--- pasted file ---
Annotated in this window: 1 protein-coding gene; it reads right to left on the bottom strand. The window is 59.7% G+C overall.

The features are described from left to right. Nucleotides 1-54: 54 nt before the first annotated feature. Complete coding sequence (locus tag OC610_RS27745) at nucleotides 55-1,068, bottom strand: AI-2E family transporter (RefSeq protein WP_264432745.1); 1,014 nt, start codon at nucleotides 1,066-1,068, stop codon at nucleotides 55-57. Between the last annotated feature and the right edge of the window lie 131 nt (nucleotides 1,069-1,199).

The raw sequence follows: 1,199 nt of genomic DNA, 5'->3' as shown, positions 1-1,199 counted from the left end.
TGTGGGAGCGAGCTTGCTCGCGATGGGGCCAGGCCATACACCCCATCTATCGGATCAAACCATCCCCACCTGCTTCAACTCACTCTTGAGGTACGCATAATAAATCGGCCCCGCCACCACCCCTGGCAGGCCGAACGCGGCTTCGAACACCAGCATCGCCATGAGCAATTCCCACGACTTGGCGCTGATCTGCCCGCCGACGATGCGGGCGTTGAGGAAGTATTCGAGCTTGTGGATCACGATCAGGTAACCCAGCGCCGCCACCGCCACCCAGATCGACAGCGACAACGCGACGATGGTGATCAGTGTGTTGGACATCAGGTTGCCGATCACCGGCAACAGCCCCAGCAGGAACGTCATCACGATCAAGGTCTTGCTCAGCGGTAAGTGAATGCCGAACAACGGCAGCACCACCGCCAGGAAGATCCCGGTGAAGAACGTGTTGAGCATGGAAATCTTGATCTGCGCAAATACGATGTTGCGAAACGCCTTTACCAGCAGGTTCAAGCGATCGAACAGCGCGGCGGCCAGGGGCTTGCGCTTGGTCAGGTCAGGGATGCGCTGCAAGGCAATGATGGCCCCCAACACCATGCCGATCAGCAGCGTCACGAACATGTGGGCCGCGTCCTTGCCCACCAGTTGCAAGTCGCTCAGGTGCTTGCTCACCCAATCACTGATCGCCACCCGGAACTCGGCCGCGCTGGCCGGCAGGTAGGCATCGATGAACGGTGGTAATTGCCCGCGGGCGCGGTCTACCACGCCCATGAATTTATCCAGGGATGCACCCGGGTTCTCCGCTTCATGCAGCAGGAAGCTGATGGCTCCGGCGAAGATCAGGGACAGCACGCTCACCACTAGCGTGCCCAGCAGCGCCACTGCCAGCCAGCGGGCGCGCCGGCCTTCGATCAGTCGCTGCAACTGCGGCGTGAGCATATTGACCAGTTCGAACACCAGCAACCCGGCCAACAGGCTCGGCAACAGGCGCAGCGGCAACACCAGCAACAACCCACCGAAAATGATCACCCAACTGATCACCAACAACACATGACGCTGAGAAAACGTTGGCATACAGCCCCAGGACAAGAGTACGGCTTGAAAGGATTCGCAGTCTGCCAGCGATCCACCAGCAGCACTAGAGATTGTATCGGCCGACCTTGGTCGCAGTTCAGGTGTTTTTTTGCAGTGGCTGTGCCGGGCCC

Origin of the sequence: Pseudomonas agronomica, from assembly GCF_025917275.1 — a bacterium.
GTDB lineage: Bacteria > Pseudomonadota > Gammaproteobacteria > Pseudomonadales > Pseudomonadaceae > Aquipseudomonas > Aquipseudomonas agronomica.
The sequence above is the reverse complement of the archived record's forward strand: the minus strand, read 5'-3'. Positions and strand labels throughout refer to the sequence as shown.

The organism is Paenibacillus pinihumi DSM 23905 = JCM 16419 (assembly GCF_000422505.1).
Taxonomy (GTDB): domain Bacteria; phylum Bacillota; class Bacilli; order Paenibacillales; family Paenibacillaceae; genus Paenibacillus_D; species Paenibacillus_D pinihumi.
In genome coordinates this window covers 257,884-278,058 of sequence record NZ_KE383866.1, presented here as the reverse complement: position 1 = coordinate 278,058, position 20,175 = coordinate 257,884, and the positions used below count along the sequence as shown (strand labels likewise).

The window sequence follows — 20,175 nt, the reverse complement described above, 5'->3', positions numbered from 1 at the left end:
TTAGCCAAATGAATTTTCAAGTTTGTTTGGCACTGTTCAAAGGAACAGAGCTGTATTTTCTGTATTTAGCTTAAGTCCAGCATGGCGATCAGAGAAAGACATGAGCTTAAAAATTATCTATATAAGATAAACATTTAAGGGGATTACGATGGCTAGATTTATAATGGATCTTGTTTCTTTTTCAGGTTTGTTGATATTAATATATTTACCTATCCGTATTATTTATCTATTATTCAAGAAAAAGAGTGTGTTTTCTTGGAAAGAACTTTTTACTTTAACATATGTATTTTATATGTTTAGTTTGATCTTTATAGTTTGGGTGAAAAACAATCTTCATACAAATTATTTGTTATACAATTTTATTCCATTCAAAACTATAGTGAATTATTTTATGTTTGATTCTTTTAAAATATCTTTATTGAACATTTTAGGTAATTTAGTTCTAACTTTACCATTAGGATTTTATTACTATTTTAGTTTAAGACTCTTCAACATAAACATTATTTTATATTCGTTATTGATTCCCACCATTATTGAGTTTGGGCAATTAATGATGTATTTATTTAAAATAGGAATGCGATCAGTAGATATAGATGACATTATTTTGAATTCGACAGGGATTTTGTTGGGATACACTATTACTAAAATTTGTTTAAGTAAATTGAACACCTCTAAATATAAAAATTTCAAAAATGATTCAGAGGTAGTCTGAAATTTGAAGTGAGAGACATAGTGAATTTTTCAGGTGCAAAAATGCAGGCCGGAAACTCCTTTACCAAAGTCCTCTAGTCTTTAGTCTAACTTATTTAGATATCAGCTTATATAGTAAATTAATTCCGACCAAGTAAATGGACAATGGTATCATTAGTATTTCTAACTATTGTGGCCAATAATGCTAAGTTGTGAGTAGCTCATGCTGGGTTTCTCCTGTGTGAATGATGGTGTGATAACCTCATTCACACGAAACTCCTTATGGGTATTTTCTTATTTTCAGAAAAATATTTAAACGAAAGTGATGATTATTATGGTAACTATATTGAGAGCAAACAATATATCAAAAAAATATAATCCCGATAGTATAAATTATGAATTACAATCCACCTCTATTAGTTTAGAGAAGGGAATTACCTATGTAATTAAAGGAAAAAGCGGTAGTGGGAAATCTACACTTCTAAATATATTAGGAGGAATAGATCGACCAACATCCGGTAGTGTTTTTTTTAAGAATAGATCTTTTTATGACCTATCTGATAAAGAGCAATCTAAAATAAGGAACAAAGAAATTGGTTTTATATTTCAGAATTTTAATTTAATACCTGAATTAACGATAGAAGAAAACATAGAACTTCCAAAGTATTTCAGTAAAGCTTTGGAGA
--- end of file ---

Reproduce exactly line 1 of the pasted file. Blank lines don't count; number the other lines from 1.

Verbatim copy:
Annotated in this window: 1 protein-coding gene; it reads right to left on the bottom strand. The window is 59.7% G+C overall.